I can not say
that this miracle will be for every child that tries. I can only share with you that Darlene Harman, owner of www.RideYourHorse.com! Therapeutic Riding Program knows a greater depth of patience and compassion than I have seen so far, in my all too many encounters in the world of Autism. She gives teaching a new definition. It is a way of life, not a job.
Robert Rides a Horse
Today was my son’s first real event at the stables. Robert rode in the single pole. To my surprise he received a ribbon as well. The one thing I think that is most important about the day was he rode the horse. Unless you really know what that statement means, it is altogether too easily said out loud. That is especially since he has only been doing so for a handful of lessons. My mother, the grandmother looked just a bit panicked at the whole situation. She had come to see him ride, and I could see in her eyes, that she had more then a few doubts. Of course Robert had reacted to the crowd as I suspected he would. It was not our first time together in new surroundings being asked to do things we are unsure of, regarding everyone else’s expectations.
Autism is a strange and unique place all its own. The sounds, smells and textures of the world that everyday people see and feel are abstract and miss-aligned to some degree, for kids like Robert. If you owned a radio that played only two channels, and the volume knob was broken, you might find you simply did not like to listen. What if the music were too loud or too soft, never just right? Perhaps the voices were like screams or the kind words, like whispers? I scanned the crowd as I prepared my son for the event. First Robert had to go to the bathroom, at the last minute. That to me sounds like any kid I ever knew. I told my mother everything was fine. I told her to find a good seat and he would be up soon. Then I grabbed Robert’s hand and held it tightly. In my own way I was telling him all was okay. We counted the dominos he had hid in his pocket and looked into each other eyes. Then we put his treasures, safely back in his hiding place, the lower pocket of his pants. I think he smiled again, as I closed the Velcro tight to hold them in.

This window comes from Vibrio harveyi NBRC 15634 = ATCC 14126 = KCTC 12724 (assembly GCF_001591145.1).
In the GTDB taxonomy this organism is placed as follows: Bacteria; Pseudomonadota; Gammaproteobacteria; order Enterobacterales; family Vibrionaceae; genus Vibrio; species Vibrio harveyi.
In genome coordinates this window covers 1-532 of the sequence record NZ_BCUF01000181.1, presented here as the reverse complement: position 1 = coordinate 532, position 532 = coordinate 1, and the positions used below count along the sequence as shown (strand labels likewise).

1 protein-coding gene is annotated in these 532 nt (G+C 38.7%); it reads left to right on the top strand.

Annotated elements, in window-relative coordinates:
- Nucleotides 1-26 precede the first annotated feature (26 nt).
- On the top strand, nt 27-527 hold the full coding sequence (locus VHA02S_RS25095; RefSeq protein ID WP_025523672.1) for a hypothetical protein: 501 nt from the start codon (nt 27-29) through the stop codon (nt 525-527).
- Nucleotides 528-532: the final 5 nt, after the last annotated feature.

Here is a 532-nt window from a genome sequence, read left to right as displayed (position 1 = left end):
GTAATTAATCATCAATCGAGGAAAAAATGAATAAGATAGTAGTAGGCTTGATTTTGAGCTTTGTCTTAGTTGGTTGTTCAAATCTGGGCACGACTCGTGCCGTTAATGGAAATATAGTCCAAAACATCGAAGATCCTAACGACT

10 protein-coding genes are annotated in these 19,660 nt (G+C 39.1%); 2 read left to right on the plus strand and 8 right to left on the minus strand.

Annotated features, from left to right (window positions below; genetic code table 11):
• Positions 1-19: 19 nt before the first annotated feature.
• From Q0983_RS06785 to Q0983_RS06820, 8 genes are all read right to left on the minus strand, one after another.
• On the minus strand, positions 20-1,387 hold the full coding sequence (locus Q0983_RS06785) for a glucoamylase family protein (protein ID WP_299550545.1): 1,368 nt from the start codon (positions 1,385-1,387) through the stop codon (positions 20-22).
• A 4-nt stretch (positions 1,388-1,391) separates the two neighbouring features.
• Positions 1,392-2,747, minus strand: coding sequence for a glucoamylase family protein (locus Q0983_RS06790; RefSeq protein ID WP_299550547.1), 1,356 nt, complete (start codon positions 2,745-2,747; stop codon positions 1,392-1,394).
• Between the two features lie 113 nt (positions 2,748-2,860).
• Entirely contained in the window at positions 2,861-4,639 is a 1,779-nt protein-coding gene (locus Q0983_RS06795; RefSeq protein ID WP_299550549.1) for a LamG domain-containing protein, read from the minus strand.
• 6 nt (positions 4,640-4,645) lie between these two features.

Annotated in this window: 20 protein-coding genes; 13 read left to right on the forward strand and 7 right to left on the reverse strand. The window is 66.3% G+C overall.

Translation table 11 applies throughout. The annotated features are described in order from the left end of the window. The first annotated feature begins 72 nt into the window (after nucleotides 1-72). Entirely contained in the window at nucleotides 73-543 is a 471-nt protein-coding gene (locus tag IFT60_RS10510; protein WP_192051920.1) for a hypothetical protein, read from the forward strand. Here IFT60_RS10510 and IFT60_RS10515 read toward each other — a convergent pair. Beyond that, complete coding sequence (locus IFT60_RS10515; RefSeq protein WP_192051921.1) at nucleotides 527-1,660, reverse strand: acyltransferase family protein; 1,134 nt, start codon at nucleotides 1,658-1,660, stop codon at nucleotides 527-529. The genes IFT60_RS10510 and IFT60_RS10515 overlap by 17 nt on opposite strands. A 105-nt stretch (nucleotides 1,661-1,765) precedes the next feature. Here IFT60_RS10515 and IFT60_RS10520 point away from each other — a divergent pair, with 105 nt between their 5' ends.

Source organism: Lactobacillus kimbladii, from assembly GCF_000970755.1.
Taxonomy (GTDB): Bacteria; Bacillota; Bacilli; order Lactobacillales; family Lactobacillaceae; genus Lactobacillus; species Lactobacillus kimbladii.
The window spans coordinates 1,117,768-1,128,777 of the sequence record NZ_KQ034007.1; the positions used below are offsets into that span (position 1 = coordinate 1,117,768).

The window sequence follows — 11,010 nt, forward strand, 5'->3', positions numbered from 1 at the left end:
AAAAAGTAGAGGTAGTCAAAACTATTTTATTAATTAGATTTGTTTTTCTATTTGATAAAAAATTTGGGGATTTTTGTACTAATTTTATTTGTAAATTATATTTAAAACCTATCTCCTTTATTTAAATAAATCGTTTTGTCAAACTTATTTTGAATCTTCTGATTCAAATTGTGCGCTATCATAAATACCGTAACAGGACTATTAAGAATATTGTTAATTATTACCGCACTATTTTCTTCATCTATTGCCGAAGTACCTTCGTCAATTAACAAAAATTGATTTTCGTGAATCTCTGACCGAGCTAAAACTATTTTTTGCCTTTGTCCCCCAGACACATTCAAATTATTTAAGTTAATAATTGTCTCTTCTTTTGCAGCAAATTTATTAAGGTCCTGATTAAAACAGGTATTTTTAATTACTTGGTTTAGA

It was time. I could hear the announcer saying something about his being the star of the day. That he was the rider they were waiting for. I know the announcer was being so very kind, but my heart skipped a beat. Like any mom, I longed for him to do well, but I was more then anxious. In my heart I knew he had just learned to walk in a way. It had taken him nearly two years to get on a horse at all. Now, he had only been riding a very short time and was expected to do well again. That may even have been easy in the surroundings that he knew. But here, in front of all these people, looking at him? Part of me knew it was a huge request, yet pushing him forward was important. It is what real mom’s do for there kids. If he did good or bad, in the end it did not matter. The important part would be that he gave it his best. I tried to replace the hat on his head that Grandpa had given him earlier with his riding helmet. That did not go well. I could feel things escalating in the wrong direction, but moved forward with a steady gate. In my own way, mimicking all that I had learned from the horse my son rides. The wonderful, patient soul that calms him in ways I can not fathom. I scanned the crowd again and saw many friendly faces looking back. That made things better in general. Each step was measured, both his and mine as we approached the riding block where Robert was to mount Oreo. I had a quick flash back of the first day he rode. Robert signed to me after that experience, “Cookie”. That meant Oreo was the horse’s name. He did it spontaneously. It was like seeing him clearly through a fogged window. We finally made it to the steps. I pulled my eyes away from Robert and met Mrs. Darlene’s. Like the still waters of a huge lake, she held us both. Her ability to hold control over the smallest to largest horses was more, then
obvious. My son and I were no challenge in comparison. The magic she held over Robert was the true essence of the magic behind everyday miracles. She told me to step back and let go. That is hard for a mom that wants to do anything to help. Funny part is that doing nothing is sometimes a bigger help in the end. Then as I watched on, I noted he was suddenly surrounded by people that made a difference in his life. They were cowboys and cowgirls that understood something that can not be written down. The closest word in our language that attempts description in the smallest fraction would be, “Compassion”.
There was an obvious struggle of power between the teacher and the student for a handful of heartbeats. Yet like any young horse fearful of the crowd, or being broken for the first time, my son complied too her direction. In the careful, steady hands of volunteer walkers, guided by Mrs. Darleen every step of the way, Robert made it. The crowd cheered, and I saw my own mother smile"